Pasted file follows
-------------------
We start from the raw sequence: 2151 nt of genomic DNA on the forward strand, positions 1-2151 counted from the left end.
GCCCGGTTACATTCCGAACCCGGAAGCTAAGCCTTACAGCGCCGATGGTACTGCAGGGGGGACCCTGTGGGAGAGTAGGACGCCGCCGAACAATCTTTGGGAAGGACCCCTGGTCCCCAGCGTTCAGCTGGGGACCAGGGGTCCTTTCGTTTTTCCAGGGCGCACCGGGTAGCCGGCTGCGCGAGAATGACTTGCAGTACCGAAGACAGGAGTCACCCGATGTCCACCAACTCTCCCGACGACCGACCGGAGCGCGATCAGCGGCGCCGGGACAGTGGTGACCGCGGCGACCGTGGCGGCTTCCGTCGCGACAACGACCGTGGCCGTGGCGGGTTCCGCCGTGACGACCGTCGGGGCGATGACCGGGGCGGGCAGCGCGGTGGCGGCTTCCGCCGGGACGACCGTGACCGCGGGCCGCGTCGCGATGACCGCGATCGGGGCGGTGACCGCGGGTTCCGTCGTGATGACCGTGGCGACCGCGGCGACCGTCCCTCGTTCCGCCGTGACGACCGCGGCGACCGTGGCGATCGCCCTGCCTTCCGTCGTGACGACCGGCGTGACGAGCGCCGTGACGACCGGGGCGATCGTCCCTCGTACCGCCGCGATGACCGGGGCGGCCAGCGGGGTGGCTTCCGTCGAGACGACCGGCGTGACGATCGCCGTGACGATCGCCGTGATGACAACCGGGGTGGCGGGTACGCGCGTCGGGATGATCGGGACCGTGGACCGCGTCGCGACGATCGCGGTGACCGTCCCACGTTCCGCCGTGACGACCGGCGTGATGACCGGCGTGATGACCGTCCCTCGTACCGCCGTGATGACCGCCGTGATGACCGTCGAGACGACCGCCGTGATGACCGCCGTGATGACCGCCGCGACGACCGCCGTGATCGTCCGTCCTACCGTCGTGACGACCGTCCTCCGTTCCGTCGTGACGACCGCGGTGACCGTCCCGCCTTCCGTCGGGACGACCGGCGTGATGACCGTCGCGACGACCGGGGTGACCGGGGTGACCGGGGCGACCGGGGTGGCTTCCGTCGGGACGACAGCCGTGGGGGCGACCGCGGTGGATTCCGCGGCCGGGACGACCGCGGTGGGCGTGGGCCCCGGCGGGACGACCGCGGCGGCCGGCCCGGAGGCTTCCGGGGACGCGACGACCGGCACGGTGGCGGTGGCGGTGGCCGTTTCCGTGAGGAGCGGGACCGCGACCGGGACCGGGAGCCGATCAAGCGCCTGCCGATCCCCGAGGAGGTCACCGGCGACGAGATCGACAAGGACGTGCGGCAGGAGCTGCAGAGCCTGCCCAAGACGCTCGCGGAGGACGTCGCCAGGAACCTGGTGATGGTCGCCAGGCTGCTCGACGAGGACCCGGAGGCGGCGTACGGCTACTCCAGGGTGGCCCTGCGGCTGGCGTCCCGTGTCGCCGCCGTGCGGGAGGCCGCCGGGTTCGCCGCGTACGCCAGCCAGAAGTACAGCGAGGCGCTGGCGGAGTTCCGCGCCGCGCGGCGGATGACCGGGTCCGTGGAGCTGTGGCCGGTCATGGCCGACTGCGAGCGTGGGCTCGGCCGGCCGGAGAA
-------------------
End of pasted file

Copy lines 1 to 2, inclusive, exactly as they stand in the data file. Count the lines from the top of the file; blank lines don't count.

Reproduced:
We start from the raw sequence: 2151 nt of genomic DNA on the forward strand, positions 1-2151 counted from the left end.
GCCCGGTTACATTCCGAACCCGGAAGCTAAGCCTTACAGCGCCGATGGTACTGCAGGGGGGACCCTGTGGGAGAGTAGGACGCCGCCGAACAATCTTTGGGAAGGACCCCTGGTCCCCAGCGTTCAGCTGGGGACCAGGGGTCCTTTCGTTTTTCCAGGGCGCACCGGGTAGCCGGCTGCGCGAGAATGACTTGCAGTACCGAAGACAGGAGTCACCCGATGTCCACCAACTCTCCCGACGACCGACCGGAGCGCGATCAGCGGCGCCGGGACAGTGGTGACCGCGGCGACCGTGGCGGCTTCCGTCGCGACAACGACCGTGGCCGTGGCGGGTTCCGCCGTGACGACCGTCGGGGCGATGACCGGGGCGGGCAGCGCGGTGGCGGCTTCCGCCGGGACGACCGTGACCGCGGGCCGCGTCGCGATGACCGCGATCGGGGCGGTGACCGCGGGTTCCGTCGTGATGACCGTGGCGACCGCGGCGACCGTCCCTCGTTCCGCCGTGACGACCGCGGCGACCGTGGCGATCGCCCTGCCTTCCGTCGTGACGACCGGCGTGACGAGCGCCGTGACGACCGGGGCGATCGTCCCTCGTACCGCCGCGATGACCGGGGCGGCCAGCGGGGTGGCTTCCGTCGAGACGACCGGCGTGACGATCGCCGTGACGATCGCCGTGATGACAACCGGGGTGGCGGGTACGCGCGTCGGGATGATCGGGACCGTGGACCGCGTCGCGACGATCGCGGTGACCGTCCCACGTTCCGCCGTGACGACCGGCGTGATGACCGGCGTGATGACCGTCCCTCGTACCGCCGTGATGACCGCCGTGATGACCGTCGAGACGACCGCCGTGATGACCGCCGTGATGACCGCCGCGACGACCGCCGTGATCGTCCGTCCTACCGTCGTGACGACCGTCCTCCGTTCCGTCGTGACGACCGCGGTGACCGTCCCGCCTTCCGTCGGGACGACCGGCGTGATGACCGTCGCGACGACCGGGGTGACCGGGGTGACCGGGGCGACCGGGGTGGCTTCCGTCGGGACGACAGCCGTGGGGGCGACCGCGGTGGATTCCGCGGCCGGGACGACCGCGGTGGGCGTGGGCCCCGGCGGGACGACCGCGGCGGCCGGCCCGGAGGCTTCCGGGGACGCGACGACCGGCACGGTGGCGGTGGCGGTGGCCGTTTCCGTGAGGAGCGGGACCGCGACCGGGACCGGGAGCCGATCAAGCGCCTGCCGATCCCCGAGGAGGTCACCGGCGACGAGATCGACAAGGACGTGCGGCAGGAGCTGCAGAGCCTGCCCAAGACGCTCGCGGAGGACGTCGCCAGGAACCTGGTGATGGTCGCCAGGCTGCTCGACGAGGACCCGGAGGCGGCGTACGGCTACTCCAGGGTGGCCCTGCGGCTGGCGTCCCGTGTCGCCGCCGTGCGGGAGGCCGCCGGGTTCGCCGCGTACGCCAGCCAGAAGTACAGCGAGGCGCTGGCGGAGTTCCGCGCCGCGCGGCGGATGACCGGGTCCGTGGAGCTGTGGCCGGTCATGGCCGACTGCGAGCGTGGGCTCGGCCGGCCGGAGAA